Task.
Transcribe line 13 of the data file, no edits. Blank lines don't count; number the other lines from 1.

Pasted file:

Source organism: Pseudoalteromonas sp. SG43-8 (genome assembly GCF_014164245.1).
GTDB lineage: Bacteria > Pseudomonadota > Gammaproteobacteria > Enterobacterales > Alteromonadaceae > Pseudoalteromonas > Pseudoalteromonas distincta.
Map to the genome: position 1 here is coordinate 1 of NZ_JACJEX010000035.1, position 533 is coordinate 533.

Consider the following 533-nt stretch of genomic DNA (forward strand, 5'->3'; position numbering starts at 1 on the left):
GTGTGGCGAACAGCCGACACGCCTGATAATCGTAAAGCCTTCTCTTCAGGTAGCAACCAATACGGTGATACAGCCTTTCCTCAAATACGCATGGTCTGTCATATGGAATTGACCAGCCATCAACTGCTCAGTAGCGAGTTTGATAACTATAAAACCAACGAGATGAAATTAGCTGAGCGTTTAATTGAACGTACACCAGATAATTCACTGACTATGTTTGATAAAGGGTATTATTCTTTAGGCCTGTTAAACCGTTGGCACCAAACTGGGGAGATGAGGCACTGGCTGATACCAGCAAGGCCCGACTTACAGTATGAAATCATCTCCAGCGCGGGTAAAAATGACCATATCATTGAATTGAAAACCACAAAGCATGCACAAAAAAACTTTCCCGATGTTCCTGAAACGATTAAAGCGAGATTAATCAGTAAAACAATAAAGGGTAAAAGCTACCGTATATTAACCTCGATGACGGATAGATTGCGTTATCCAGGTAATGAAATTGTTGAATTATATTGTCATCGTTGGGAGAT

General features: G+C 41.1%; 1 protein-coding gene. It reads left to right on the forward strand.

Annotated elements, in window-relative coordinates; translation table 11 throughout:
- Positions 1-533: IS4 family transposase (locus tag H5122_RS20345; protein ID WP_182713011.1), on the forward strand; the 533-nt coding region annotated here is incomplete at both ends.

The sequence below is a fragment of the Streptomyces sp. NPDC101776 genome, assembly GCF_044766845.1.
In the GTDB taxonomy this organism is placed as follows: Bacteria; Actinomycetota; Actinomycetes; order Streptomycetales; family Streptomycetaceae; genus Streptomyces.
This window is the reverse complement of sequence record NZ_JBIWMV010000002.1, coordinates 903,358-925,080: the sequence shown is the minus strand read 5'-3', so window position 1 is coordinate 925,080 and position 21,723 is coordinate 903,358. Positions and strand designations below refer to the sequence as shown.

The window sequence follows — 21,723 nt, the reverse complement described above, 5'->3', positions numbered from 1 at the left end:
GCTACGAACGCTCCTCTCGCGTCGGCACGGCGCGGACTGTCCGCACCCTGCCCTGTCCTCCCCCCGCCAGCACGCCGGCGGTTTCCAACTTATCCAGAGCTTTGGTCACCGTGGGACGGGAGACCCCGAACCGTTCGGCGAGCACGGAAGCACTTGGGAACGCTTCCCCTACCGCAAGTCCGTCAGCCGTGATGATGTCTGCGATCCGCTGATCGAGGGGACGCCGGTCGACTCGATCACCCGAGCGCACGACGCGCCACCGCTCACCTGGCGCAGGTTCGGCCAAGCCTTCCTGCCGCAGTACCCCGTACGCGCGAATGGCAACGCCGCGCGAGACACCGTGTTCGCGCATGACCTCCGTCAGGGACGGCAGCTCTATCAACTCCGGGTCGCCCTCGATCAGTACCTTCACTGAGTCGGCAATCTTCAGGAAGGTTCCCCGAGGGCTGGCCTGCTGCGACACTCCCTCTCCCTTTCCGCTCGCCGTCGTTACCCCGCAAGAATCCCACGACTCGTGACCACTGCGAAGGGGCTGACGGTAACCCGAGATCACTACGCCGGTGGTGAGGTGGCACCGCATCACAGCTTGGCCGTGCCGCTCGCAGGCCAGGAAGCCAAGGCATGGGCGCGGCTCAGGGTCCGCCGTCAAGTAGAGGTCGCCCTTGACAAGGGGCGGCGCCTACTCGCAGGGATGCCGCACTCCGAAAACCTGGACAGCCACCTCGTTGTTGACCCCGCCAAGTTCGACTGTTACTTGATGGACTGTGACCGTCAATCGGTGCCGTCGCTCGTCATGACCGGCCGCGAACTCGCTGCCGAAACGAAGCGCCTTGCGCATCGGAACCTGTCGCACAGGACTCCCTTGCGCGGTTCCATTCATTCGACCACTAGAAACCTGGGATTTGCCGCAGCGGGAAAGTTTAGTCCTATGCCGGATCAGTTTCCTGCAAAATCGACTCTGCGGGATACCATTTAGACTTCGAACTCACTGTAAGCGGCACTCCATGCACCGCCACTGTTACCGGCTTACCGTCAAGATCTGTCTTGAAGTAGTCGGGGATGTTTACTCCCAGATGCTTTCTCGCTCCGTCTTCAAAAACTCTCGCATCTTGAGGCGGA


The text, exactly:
GCTACGAACGCTCCTCTCGCGTCGGCACGGCGCGGACTGTCCGCACCCTGCCCTGTCCTCCCCCCGCCAGCACGCCGGCGGTTTCCAACTTATCCAGAGCTTTGGTCACCGTGGGACGGGAGACCCCGAACCGTTCGGCGAGCACGGAAGCACTTGGGAACGCTTCCCCTACCGCAAGTCCGTCAGCCGTGATGATGTCTGCGATCCGCTGATCGAGGGGACGCCGGTCGACTCGATCACCCGAGCGCACGACGCGCCACCGCTCACCTGGCGCAGGTTCGGCCAAGCCTTCCTGCCGCAGTACCCCGTACGCGCGAATGGCAACGCCGCGCGAGACACCGTGTTCGCGCATGACCTCCGTCAGGGACGGCAGCTCTATCAACTCCGGGTCGCCCTCGATCAGTACCTTCACTGAGTCGGCAATCTTCAGGAAGGTTCCCCGAGGGCTGGCCTGCTGCGACACTCCCTCTCCCTTTCCGCTCGCCGTCGTTACCCCGCAAGAATCCCACGACTCGTGACCACTGCGAAGGGGCTGACGGTAACCCGAGATCACTACGCCGGTGGTGAGGTGGCACCGCATCACAGCTTGGCCGTGCCGCTCGCAGGCCAGGAAGCCAAGGCATGGGCGCGGCTCAGGGTCCGCCGTCAAGTAGAGGTCGCCCTTGACAAGGGGCGGCGCCTACTCGCAGGGATGCCGCACTCCGAAAACCTGGACAGCCACCTCGTTGTTGACCCCGCCAAGTTCGACTGTTACTTGATGGACTGTGACCGTCAATCGGTGCCGTCGCTCGTCATGACCGGCCGCGAACTCGCTGCCGAAACGAAGCGCCTTGCGCATCGGAACCTGTCGCACAGGACTCCCTTGCGCGGTTCCATTCATTCGACCACTAGAAACCTGGGATTTGCCGCAGCGGGAAAGTTTAGTCCTATGCCGGATCAGTTTCCTGCAAAATCGACTCTGCGGGATACCATTTAGACTTCGAACTCACTGTAAGCGGCACTCCATGCACCGCCACTGTTACCGGCTTACCGTCAAGATCTGTCTTGAAGTAGTCGGGGATGTTTACTCCCAGATGCTTTCTCGCTCCGTCTTCAAAAACTCTCGCATCTTGAGGCGGA